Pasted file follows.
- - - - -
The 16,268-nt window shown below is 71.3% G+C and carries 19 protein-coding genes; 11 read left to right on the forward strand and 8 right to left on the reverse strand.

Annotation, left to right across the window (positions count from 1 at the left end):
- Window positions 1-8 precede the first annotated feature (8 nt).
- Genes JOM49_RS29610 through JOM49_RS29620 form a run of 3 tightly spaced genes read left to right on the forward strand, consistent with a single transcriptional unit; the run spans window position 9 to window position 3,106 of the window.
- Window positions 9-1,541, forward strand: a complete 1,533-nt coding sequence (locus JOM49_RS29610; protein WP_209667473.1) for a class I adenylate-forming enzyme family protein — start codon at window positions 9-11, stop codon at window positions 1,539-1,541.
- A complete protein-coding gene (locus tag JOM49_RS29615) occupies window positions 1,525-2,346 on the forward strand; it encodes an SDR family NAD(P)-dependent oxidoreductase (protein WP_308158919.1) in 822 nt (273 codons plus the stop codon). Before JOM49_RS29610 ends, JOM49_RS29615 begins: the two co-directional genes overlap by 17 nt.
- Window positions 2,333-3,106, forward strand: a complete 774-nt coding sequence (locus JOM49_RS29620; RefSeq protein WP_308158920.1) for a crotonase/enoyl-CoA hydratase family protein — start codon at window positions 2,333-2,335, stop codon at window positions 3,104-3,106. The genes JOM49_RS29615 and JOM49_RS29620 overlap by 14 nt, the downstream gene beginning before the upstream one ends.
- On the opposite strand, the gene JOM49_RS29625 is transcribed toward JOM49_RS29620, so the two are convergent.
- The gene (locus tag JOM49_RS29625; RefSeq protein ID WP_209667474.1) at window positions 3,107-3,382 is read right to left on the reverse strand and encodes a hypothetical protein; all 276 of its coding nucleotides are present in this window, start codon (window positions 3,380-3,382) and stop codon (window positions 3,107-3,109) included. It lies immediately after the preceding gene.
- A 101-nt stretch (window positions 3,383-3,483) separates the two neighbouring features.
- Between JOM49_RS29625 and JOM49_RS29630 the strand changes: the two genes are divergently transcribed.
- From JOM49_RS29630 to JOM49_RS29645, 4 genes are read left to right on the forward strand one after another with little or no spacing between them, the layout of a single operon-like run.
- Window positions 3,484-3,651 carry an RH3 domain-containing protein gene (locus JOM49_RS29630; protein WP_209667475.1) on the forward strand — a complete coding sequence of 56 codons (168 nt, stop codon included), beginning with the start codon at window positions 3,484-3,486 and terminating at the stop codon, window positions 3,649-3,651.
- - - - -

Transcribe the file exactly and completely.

The 16,268-nt window shown below is 71.3% G+C and carries 19 protein-coding genes; 11 read left to right on the forward strand and 8 right to left on the reverse strand.

Annotation, left to right across the window (positions count from 1 at the left end):
- Window positions 1-8 precede the first annotated feature (8 nt).
- Genes JOM49_RS29610 through JOM49_RS29620 form a run of 3 tightly spaced genes read left to right on the forward strand, consistent with a single transcriptional unit; the run spans window position 9 to window position 3,106 of the window.
- Window positions 9-1,541, forward strand: a complete 1,533-nt coding sequence (locus JOM49_RS29610; protein WP_209667473.1) for a class I adenylate-forming enzyme family protein — start codon at window positions 9-11, stop codon at window positions 1,539-1,541.
- A complete protein-coding gene (locus tag JOM49_RS29615) occupies window positions 1,525-2,346 on the forward strand; it encodes an SDR family NAD(P)-dependent oxidoreductase (protein WP_308158919.1) in 822 nt (273 codons plus the stop codon). Before JOM49_RS29610 ends, JOM49_RS29615 begins: the two co-directional genes overlap by 17 nt.
- Window positions 2,333-3,106, forward strand: a complete 774-nt coding sequence (locus JOM49_RS29620; RefSeq protein WP_308158920.1) for a crotonase/enoyl-CoA hydratase family protein — start codon at window positions 2,333-2,335, stop codon at window positions 3,104-3,106. The genes JOM49_RS29615 and JOM49_RS29620 overlap by 14 nt, the downstream gene beginning before the upstream one ends.
- On the opposite strand, the gene JOM49_RS29625 is transcribed toward JOM49_RS29620, so the two are convergent.
- The gene (locus tag JOM49_RS29625; RefSeq protein ID WP_209667474.1) at window positions 3,107-3,382 is read right to left on the reverse strand and encodes a hypothetical protein; all 276 of its coding nucleotides are present in this window, start codon (window positions 3,380-3,382) and stop codon (window positions 3,107-3,109) included. It lies immediately after the preceding gene.
- A 101-nt stretch (window positions 3,383-3,483) separates the two neighbouring features.
- Between JOM49_RS29625 and JOM49_RS29630 the strand changes: the two genes are divergently transcribed.
- From JOM49_RS29630 to JOM49_RS29645, 4 genes are read left to right on the forward strand one after another with little or no spacing between them, the layout of a single operon-like run.
- Window positions 3,484-3,651 carry an RH3 domain-containing protein gene (locus JOM49_RS29630; protein WP_209667475.1) on the forward strand — a complete coding sequence of 56 codons (168 nt, stop codon included), beginning with the start codon at window positions 3,484-3,486 and terminating at the stop codon, window positions 3,649-3,651.